Green River Killer
Created by: Jeff Jensen, Jonathan Case
Published by: Dark Horse
ISBN: 1595825606 (Amazon)
In my Baby’s in Black review, I discussed the difficulties that confront non-fictional accounts of historical events. The primary hurdle is reader foreknowledge. If you’re already aware (spoilers!) that Amelia Earhart doesn’t complete her round-the-world flight, that Lee surrenders at the Appomattox Courthouse, that Jesus comes back to life in the end—then all the drama surrounding those events is sucked out of the telling. Reader investment, then, must be engaged in other ways.
Titanic, for instance, couldn’t just be a movie about how a boat sank (since the only reason anyone is aware of the Titanic is because it sank). James Cameron decided to make it a love story set on the backdrop of a sinking boat because everybody would go into it well aware that the boat wouldn’t survive the end credits. The drama then was not in whether the boat would sink but in the romance and survival of its principal couple.
True crime is as much beholden to this rule as any other genre, and in many cases everyone goes into the story knowing the end of the matter. The Ted Bundy story ends either with Bundy getting caught or with his execution. The Unabomber story ends perhaps with the arrest or trial of Theodore Kaczynski. The John Wilkes Booth story ends with Booth dead on a porch at Garrett’s farm. And the Green River Killer was Gary Ridgway and he was discovered and arrested two decades after his first murders. These are known facts, and prior knowledge of them could destroy any sense of anticipation in reading a retelling of the events. Fortunately, author Jeff Jensen has something better up his sleeve.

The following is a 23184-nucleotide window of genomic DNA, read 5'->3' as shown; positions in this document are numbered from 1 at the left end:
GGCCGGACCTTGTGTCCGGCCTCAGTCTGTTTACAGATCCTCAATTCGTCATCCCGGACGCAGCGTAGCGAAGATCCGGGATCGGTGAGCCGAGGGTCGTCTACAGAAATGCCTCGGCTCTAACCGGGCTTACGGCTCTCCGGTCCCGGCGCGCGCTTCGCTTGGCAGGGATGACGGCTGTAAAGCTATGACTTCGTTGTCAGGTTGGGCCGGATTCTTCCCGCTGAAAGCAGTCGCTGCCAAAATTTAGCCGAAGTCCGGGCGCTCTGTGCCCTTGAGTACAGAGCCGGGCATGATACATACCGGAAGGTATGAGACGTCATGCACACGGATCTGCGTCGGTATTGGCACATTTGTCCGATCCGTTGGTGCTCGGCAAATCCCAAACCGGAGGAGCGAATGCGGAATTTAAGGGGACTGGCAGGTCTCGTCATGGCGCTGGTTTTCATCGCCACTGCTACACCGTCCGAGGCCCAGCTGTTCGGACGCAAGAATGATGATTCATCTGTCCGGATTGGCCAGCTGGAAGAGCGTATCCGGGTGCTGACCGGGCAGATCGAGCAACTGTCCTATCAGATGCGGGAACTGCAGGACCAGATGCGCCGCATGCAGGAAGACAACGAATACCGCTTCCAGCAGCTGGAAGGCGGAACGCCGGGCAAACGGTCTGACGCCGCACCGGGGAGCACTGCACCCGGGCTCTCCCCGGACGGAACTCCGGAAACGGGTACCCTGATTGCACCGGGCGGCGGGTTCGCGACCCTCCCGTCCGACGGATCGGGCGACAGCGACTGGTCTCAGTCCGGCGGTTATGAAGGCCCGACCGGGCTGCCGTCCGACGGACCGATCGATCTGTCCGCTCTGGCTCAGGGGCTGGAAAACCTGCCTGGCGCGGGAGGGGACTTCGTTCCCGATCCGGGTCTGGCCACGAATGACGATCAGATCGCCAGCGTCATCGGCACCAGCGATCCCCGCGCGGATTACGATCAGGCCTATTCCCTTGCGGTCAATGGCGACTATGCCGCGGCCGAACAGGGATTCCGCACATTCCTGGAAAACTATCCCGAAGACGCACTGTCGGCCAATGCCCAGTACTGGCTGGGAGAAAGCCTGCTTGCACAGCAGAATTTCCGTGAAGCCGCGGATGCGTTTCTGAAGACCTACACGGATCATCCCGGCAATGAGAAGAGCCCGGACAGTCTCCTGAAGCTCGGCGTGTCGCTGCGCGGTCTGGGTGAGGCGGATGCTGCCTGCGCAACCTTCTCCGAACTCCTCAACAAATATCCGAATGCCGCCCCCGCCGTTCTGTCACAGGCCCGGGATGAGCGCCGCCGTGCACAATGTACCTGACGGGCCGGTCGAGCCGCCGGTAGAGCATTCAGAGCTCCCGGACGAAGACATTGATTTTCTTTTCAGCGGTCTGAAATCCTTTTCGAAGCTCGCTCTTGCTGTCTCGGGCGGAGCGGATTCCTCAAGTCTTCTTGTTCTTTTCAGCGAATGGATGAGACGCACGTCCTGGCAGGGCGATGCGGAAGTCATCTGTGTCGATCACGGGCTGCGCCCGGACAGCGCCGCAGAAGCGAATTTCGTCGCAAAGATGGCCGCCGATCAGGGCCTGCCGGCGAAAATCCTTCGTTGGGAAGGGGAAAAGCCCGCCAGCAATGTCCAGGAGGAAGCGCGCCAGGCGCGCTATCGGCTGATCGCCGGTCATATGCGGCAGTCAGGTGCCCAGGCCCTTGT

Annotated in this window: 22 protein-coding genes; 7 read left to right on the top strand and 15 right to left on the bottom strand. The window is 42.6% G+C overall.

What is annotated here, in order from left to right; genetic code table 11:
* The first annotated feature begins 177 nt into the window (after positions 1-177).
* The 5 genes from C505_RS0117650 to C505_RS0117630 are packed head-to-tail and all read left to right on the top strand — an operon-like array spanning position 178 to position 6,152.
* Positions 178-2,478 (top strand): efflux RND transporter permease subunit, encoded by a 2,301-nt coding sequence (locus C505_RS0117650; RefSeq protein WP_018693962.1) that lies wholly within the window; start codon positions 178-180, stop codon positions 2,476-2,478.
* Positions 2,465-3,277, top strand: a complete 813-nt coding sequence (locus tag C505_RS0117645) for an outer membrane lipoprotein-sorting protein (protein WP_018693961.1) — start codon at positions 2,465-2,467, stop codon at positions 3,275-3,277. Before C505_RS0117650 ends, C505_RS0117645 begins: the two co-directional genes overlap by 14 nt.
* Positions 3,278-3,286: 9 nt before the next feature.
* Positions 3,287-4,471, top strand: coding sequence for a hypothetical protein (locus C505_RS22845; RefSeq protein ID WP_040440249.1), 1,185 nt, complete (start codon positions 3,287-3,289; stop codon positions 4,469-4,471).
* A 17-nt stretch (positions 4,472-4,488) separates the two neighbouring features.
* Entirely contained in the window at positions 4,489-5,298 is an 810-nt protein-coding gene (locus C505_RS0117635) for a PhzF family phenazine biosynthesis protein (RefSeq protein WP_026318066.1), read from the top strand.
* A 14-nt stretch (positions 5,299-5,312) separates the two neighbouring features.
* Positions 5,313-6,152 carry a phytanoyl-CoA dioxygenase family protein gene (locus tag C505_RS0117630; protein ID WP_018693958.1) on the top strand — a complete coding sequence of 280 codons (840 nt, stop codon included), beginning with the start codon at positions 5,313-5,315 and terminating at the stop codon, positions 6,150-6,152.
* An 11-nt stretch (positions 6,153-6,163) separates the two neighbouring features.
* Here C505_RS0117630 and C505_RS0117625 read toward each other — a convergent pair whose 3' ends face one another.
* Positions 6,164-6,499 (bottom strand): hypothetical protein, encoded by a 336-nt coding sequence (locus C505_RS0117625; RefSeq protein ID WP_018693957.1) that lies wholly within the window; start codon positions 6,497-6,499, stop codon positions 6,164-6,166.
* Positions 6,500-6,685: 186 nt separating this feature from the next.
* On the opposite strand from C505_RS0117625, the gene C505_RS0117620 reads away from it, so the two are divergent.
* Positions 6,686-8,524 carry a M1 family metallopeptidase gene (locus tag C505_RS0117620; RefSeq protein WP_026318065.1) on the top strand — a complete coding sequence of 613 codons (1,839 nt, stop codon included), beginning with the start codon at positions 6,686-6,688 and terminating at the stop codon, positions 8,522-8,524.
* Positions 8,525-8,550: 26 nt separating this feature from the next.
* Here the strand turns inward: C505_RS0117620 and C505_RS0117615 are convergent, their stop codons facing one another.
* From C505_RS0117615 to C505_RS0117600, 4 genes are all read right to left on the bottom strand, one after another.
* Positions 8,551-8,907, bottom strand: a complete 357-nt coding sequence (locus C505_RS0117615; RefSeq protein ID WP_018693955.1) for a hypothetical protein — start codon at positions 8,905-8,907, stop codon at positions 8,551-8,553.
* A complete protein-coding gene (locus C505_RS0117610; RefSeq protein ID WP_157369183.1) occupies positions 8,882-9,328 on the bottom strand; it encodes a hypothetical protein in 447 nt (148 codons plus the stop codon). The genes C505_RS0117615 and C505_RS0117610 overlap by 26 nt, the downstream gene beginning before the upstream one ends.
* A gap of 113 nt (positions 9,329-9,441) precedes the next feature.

When one recalls the stale story direction of David Fincher’s film adaptation, Zodiac, which followed the unsolved case of the Zodiac Killer, it becomes doubly apparent how deliciously good The Green River Killer is. Rather than give a rote recountment of events and try to hold onto the mystery of the murderer’s identity for as long as possible, Jensen rather quickly zooms the reader from a chilling introduction to the killer in 1965 to Detective Tom Jensen’s 2003 interrogation of Gary Ridgway, two years after his arrest. Ridgway is introduced as the Green River Killer by page 32. From then and onward, author Jeff Jensen treats the reader to a narrative that hops back and forth across the prior twenty years as Detective Jensen and Ridgway discuss and to some extent relive Ridgeway’s murder of more than fifty women. The tension and drama come in as we discover that the detective (who is the real-life father of Jeff Jensen, the book’s writer) wants to come away from his 188 days interviewing the murderer with a very particular piece of information. What is it and will Tom Jensen’s curiosity be satisfied? Will he and his family survive in the meantime? These are the threads that weave through Green River Killer: A True Detective Story, and watching them resolve is exciting and satisfying.